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New government drive to improve hospital food

Some hospitals are failing to provide patients with high quality and healthy meals, the health secretary has warned.

Jeremy Hunt said that while some organisations were delivering decent food and drink for patients, others are “falling short”.

The government has announced a fresh drive to improve hospital nutrition including clear directions for hospitals on reducing fat and salt, including more fruit and vegetables on the menu and making sure food is bought in an environmentally sustainable way.

Eight clear principles the NHS must follow for patient food have also been drawn up (see below), and new patient-led hospital inspections are to carried out to make sure these principles are followed and standards improve.

Mr Hunt said that the “culture of care” across the NHS is a “top priority” of his.

“Patients should be treated with dignity and respect,” he said. “They have the right to expect food that is of high quality and healthy - and that it has been prepared in a clean kitchen.

“There are lots of hospitals already doing this, but in some places, the NHS falls short. Patients deserve the highest standards, and by making sure they lead the inspections, we will put their experience at the heart of improving the NHS.”

British Dietetic Association honorary chair Helen Davidson, added: “The potential for good nutrition to improve hospital care is huge.

“Malnutrition should not be, but is, a very real and current problem within the UK population that needs urgent attention. Improving hospital food is part of the solution.”

Age UK, the Patients Association and the Royal College of Nursing teamed up with the government to drive up standards.

Peter Carter, chief executive and general secretary of the RCN, said: “Hospital food can often have a very significant impact on the speed of recovery, susceptibility to infection and mental and physical well-being.

“Hospital food doesn’t just need to be healthy - it also needs to be fresh and enticing enough to tempt patients who may not feel hungry.

“Giving patients the ability to choose their food is a welcome move, which already works well at many hospitals.”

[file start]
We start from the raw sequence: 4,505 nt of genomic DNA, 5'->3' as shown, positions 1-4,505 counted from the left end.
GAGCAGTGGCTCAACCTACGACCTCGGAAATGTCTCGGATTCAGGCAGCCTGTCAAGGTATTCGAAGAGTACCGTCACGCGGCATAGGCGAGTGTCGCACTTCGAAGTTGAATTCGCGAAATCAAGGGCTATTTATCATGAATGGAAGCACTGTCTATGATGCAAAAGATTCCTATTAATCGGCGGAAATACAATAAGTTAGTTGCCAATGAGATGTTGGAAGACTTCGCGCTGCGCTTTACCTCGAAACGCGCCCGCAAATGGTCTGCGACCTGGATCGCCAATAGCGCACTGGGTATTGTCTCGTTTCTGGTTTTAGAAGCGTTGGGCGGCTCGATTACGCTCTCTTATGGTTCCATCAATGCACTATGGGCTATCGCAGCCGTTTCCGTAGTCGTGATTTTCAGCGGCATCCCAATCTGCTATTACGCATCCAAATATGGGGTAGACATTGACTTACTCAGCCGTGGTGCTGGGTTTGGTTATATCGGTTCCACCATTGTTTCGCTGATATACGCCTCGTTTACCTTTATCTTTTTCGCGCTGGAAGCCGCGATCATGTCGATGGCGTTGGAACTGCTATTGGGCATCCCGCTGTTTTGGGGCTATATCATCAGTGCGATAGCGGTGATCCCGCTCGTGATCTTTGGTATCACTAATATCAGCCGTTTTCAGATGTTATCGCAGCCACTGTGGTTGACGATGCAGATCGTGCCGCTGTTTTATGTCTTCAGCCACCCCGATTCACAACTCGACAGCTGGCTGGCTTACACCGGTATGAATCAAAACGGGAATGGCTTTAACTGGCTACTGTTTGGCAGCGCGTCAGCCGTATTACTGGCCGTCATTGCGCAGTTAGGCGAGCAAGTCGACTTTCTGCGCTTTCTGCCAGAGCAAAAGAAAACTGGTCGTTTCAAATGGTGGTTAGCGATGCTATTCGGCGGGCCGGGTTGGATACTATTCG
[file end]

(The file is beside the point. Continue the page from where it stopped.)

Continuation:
Katherine Murphy, chief executive of the Patients Association, added: “Patients tell our helpline that high quality nutrition is an essential ingredient in improving their care and outcomes. But it is equally important that support from health professionals accompanies these changes so that vulnerable and elderly patients, such as those with dementia, experience the full benefits.”

One trust has introduced menus which show pictures of food to help elderly patients and those with dementia pick out their preferences.

Northumbria Healthcare Foundation Trust said that a trial of the picture menus saw a drastic increase in the amount of food being eaten by older patients.

Janice Gillan, chair of the Hospital Caterers Association, welcomed the new standards. She said: “Food is the simplest form of medicine and is as integral to patient care and wellbeing as medication and treatment. 

“There is clear medical evidence showing that good nutrition can help with the prevention or reduction of certain hospital acquired health conditions such as bed sores and a more personalised approach to nutritional care can improve patient wellbeing, aid recovery and accelerate discharge as well as help meet targets for reducing NHS costs.”

The eight “fundamental food principles” are:

  • Nutritious and appetising hospital food and drink is essential;
  • Patients get a choice from a varied menu – including meals suitable for religious needs;
  • All patients should have access to fresh drinking water at all times, unless it contradicts clinical advice;
  • Food and drink should be available at all times, not just planned mealtimes;
  • Hospitals should promote healthy diets to staff and visitors;
  • The Government Buying Standards for Food should be adopted as standard whenever possible;
  • Hospitals should regularly check with patients if their food is up to scratch and act on feedback; and
  • The NHS as a whole should look for and reward excellence in hospital food.

 

Readers' comments (2)

  • How many times has the standard of hospital food and it's availability been addressed, and hospitals are still not getting it right. The NHS knows what nutrition is all about, and should provide it, not skimp on the budget. The eigth principle, 'The NHS as a whole should look for and reward excellence in hospital food' shouldn't be necessary.

    Unsuitable or offensive?

  • Whilst a patient in a large local hospital, I found the food almost inedible; cold, unappetising and certainly not balance.
    On some occasions when asked what were the choices; I was told that there was only one 'choice' left and the HCA did not know what it was ; she was looking at it and said it was mince, she thought!
    The staff canteen was the best place to get good, hot, tasty food; and generally when patients were well enough they wandered up there and had a meal either by themselves or with visitors! I, once well enough, would go up at breakfast time and get several rounds of toast for other patients and myself- we were told that the slices of bread we were offered could not be toasted in the toaster kept in the 'office' for staff toast, because it was a health and safety issue; although staff happily toasted their own toast!!

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